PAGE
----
Russian Domestic Politics and Political Institutions

    • Commentary

    Has Russia, Inc. Stalwart Chemezov Crossed the Barricades?

    Sergei Chemezov’s comments on the public mood in Russia testify not to the specter of a thaw, but, on the contrary, to the fact that the clampdown is in full swing, and only individual members of the inner circle are apprehensive of the authorities’ new radical strategy of repression, which will provoke a new spiral in the war that is already de facto raging between the state and civil society.

    • Commentary

    Moscow Protests Are Good News for Opposition–and Siloviki

    This month’s protests in Moscow over city parliament elections are proof that Russia’s non-systemic opposition has taken its struggle to be recognized by the Kremlin as a major political player to a new level. Faced with a foe that has seized the initiative, set the agenda, and brought people into the streets, the Kremlin is at a loss. Its brightest idea, it seems, is to forcibly disperse the protests and prosecute the demonstrators: an approach that risks the state’s takeover by the siloviki.

    • Commentary

    What Are Russians Protesting About?

    Recent demonstrations in Russia have not been led by a particular group or movement with grand political designs. Instead, protesters in Arkhangelsk – much like those in Yekaterinburg and even in Moscow – are simply people fighting for their government, finally, to treat them with the dignity and respect they deserve.

    • Commentary

    Why Government Economists Are Getting Nervous in Russia

    Every step taken by any state manager, including ministers within the government’s economic bloc, is limited by a maze of KPIs, over the achievement of which they often simply have no control.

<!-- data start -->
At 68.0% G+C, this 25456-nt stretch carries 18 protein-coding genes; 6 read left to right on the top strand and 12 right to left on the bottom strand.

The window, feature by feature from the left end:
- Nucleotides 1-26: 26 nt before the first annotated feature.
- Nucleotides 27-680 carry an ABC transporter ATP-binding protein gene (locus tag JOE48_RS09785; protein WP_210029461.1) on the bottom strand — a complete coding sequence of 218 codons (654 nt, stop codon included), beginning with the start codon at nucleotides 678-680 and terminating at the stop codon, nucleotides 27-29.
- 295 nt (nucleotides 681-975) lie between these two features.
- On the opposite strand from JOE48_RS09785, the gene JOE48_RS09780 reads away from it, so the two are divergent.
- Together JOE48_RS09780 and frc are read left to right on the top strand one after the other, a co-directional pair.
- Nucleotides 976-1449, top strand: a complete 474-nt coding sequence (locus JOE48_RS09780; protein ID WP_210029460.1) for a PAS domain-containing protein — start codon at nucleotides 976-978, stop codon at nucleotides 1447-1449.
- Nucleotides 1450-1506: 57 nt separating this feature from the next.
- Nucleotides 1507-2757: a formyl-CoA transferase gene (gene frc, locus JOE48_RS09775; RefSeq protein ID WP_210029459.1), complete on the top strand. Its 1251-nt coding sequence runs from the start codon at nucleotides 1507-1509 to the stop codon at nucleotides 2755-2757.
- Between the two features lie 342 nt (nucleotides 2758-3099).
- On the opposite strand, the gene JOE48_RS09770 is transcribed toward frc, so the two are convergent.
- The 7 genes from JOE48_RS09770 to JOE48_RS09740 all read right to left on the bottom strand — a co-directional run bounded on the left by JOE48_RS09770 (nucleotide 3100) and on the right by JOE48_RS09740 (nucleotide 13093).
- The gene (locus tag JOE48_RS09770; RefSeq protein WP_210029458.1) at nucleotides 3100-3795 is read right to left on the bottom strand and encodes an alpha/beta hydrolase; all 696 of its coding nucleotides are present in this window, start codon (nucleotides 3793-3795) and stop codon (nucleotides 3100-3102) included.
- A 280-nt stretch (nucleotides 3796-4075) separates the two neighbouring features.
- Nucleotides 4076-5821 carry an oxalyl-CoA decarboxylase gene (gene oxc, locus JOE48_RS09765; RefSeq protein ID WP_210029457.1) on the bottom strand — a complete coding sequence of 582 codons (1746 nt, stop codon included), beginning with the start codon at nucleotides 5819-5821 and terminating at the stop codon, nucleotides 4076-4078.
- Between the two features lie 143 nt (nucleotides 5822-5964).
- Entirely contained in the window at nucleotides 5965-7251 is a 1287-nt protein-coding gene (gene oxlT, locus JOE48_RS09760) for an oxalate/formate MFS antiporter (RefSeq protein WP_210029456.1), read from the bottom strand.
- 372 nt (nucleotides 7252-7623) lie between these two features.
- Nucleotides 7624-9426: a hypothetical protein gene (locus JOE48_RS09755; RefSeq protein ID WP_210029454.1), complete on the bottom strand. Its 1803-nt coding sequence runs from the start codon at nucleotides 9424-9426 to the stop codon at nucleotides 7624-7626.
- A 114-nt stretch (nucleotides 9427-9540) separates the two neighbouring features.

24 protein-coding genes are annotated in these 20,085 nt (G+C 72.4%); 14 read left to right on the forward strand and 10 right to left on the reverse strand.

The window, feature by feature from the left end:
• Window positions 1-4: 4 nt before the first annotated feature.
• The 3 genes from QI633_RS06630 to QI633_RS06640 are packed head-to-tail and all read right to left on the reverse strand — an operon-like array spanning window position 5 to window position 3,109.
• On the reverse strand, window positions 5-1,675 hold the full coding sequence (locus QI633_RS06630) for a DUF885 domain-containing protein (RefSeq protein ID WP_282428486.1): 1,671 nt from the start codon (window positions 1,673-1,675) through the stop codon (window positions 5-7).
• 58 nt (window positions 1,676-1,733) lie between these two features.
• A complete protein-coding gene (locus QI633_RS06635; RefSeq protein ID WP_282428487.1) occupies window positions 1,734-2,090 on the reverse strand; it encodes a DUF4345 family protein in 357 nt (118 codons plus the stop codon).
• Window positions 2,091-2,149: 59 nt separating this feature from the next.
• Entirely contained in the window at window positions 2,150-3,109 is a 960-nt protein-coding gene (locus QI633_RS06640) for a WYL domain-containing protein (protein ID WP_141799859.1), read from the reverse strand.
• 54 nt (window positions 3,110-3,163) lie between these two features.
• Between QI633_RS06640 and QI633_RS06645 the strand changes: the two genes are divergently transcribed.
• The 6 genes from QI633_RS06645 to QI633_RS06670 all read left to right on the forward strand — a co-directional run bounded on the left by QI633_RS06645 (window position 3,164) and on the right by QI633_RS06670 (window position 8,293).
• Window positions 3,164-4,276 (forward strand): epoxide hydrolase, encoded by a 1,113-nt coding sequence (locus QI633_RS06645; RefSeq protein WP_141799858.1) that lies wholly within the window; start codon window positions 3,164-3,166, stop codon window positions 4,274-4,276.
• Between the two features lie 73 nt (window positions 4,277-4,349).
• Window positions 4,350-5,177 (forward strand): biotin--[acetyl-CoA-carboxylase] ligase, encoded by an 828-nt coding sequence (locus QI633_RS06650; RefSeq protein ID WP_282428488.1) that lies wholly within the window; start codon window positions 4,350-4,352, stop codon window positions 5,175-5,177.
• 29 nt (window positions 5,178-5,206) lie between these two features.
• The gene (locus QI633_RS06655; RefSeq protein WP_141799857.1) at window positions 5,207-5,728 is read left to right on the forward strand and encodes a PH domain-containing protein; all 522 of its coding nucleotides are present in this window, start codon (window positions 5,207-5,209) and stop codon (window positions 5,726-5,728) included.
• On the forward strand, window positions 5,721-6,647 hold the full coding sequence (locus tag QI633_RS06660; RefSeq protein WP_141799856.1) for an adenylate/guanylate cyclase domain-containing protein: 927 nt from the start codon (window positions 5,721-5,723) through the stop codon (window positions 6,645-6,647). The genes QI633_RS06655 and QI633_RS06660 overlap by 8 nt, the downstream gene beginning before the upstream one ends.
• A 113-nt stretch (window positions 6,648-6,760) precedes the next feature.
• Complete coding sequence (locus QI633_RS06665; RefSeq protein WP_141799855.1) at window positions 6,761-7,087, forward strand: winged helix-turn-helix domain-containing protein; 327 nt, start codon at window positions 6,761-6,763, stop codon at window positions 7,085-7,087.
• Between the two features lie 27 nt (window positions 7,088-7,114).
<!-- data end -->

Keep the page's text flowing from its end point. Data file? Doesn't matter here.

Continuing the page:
• Commentary

    Russia’s Three Fronts of Civil Society

    The society of citizens and its representatives in Russia face a dilemma. One option is to cut a deal with the state and work in its interests and on its terms. The other option is marginalisation, to become outcasts destined to be in constant conflict with the state.

    • Commentary

    How Igor Sechin Was Interrupted Midflight

    Reuters was right to publish information showing that Rosneft head Igor Sechin repeatedly used corporate aircraft for personal purposes.

    • Commentary

    How “Loyalty” Ensnared Russia’s Journalists and Media Owners

    When media outlets and their owners are accountable to the political regime instead of to their audiences, they cannot be both professional and manageable.

    • Commentary

    Civil Unrest in Yeltsin’s City

    The confrontations between society and the authorities which are spreading across the country shouldn't be taken lightly.

    • Commentary

    Victory Day: Remembering the Fallen or Propaganda for Putin?

    Military pomp is drowning out a meaningful reflection on the horrors of the war.

    • Commentary

    The Split in Russia’s Civil Society

    The wave of landfill protests sweeping Russia is something new on the country’s political map. Fierce and intransigent, they have become a thorn in the side of the authorities—at least at a local level—and demonstrate a new kind of civic activism: one born out of garbage and demolition waste.

Please note

You are leaving the Carnegie–Tsinghua Center for Global Policy's website and entering another Carnegie global site.